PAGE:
- When the onion is soft, add the water, chilli powder, salt, and sugar, combine well, then transfer the chicken thighs (fleshier side down) and marinade to the wok/pan, add the yoghurt and additional water – just enough so that the chicken pieces are covered in then spicy gravy – and stir to combine everything well.
- Turn the heat on high until the gravy is bubbling vigorously and the chicken is spluttering, then reduce the heat to a simmer, pop the lid on, and continue to cook for another 15 minutes or so.
- Remove the lid, check to see if the under sides of the chicken are cooked, and turn the pieces over, then increase the heat again until the gravy bubbles, reduce the heat to a simmer, add more water if needed to ensure the chicken is covered in gravy, then return the lid.
- While the chicken is cooking, prepare the rice: transfer the rice to a fine mesh sieve, wash it under a running cold water tap to rinse the rice until the water is clear, then pour it into the rice cooker.
- Add water as per your rice cooker indicator, then the turmeric, cinnamon stick, cloves, cracked cardamom pods, salt, bay leaves, and vegetable oil or ghee, use your rice cooker spoon to combine well, close the lid, and turn the rice cooker on.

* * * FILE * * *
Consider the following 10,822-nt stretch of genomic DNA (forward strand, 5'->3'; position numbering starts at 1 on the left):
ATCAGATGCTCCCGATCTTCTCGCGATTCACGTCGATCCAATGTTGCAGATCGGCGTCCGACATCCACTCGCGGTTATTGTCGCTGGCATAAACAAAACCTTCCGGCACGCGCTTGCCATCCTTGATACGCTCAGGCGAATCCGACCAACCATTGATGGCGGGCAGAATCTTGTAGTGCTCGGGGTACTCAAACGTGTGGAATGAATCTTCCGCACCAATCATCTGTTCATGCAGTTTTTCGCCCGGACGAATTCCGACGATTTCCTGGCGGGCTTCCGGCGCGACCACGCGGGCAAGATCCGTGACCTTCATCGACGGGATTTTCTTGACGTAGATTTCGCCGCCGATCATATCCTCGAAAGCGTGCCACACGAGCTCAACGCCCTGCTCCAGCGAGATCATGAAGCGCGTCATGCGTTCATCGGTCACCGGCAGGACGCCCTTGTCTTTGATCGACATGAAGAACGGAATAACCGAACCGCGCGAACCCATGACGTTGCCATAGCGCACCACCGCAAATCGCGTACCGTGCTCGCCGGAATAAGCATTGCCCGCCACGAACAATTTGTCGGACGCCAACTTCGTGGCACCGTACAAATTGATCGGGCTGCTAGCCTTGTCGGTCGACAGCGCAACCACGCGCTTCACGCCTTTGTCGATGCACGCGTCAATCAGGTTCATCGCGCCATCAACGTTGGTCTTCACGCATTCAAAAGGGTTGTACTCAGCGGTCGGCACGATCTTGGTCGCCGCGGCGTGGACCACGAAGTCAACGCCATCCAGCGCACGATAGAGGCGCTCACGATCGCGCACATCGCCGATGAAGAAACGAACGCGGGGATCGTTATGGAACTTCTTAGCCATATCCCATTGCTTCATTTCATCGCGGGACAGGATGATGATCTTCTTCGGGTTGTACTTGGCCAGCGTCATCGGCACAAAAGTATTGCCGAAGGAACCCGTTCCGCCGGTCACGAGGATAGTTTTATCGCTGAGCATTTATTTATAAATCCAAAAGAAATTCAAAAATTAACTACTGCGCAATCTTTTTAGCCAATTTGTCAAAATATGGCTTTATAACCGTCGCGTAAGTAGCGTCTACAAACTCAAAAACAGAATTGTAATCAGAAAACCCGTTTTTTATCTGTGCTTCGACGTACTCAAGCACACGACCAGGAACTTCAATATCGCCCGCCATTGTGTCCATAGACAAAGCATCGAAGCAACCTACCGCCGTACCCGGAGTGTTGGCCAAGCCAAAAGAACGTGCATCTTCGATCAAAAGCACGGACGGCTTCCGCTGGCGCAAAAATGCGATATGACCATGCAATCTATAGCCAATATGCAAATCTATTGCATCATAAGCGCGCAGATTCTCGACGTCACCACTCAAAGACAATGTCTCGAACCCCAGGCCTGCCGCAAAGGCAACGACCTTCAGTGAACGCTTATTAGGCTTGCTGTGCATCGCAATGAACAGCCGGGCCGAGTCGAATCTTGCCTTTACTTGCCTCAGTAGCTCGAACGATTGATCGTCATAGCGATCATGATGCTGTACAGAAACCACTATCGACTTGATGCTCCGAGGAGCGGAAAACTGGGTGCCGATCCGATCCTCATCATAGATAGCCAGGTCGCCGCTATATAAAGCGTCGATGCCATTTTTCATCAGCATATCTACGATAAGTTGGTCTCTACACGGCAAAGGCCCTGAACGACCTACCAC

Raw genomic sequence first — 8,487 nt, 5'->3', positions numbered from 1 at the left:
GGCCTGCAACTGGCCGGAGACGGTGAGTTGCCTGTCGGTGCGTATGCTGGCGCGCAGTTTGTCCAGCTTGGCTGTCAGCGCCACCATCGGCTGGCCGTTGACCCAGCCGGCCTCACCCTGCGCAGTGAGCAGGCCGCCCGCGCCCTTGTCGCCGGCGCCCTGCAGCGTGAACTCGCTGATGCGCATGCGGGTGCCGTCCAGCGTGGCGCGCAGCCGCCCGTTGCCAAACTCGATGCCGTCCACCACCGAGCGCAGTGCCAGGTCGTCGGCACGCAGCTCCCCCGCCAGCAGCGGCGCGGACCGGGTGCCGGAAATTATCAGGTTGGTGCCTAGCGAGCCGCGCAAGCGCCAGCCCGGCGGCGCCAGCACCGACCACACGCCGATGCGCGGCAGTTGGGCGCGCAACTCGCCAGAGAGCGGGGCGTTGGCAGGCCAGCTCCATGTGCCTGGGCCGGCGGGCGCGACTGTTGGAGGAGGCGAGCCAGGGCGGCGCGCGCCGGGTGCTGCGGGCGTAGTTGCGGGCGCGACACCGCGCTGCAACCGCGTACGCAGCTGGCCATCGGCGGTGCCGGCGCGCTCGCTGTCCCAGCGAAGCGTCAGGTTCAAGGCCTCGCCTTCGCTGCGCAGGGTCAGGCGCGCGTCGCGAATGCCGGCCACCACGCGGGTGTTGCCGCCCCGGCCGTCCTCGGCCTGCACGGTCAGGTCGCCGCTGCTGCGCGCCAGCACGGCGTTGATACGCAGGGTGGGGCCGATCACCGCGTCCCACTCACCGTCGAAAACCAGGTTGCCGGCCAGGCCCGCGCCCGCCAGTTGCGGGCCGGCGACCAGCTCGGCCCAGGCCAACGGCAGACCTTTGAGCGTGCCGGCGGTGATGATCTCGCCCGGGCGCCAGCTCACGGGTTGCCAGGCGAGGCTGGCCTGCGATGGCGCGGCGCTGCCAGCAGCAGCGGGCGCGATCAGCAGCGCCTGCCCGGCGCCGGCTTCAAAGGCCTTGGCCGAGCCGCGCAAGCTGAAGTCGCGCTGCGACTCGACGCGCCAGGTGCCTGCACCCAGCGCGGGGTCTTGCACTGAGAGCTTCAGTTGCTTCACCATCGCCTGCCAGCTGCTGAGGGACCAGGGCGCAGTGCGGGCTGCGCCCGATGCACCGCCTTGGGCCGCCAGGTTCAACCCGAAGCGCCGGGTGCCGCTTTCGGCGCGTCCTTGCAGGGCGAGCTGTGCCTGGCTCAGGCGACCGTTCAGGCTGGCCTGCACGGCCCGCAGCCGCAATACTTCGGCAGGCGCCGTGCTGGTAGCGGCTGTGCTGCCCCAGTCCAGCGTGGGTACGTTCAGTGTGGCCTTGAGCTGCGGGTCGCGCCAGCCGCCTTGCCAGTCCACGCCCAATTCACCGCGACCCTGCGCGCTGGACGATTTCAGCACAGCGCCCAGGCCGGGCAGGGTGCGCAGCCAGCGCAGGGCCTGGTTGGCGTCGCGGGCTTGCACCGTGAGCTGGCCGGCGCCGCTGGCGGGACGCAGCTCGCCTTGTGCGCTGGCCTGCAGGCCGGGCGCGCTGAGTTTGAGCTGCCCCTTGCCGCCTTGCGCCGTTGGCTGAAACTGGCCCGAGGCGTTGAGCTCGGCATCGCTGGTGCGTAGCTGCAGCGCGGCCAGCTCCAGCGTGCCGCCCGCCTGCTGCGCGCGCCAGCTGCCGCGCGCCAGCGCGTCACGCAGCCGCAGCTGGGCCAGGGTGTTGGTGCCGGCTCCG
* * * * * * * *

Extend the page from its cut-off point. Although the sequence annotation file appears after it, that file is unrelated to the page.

- When the rice is done and cooker automatically turns off, leave it for another 15 minutes, then open the lid and use your rice cooker spoon to turn the rice over, separating the rice, scraping the crunchy pieces from the bottom, and folding them into the rice. Close the lid and leave until you’re ready to serve.
- Make a cucumber quick pickle: to a glass jar or container with lid, dissolve the caster sugar and salt in the boiling water, add the vinegar, sliced cucumber and chillies, put the lid on, shake to combine and refrigerate until ready to serve. At the last minute add the fresh coriander and mint leaves.
- When the chicken is ready, transfer a few heaped scoops of rice to serving plates, arrange the chicken and gravy on top of the rice, sprinkle with crispy shallots, and serve with the cucumber quick pickle and a dish of Thai sweet chilli sauce.
Please do let us know in the comments below if you make this Southern Thai chicken and rice recipe for khao mok gai, as we’d love to know how this Thai style biryani turns out for you.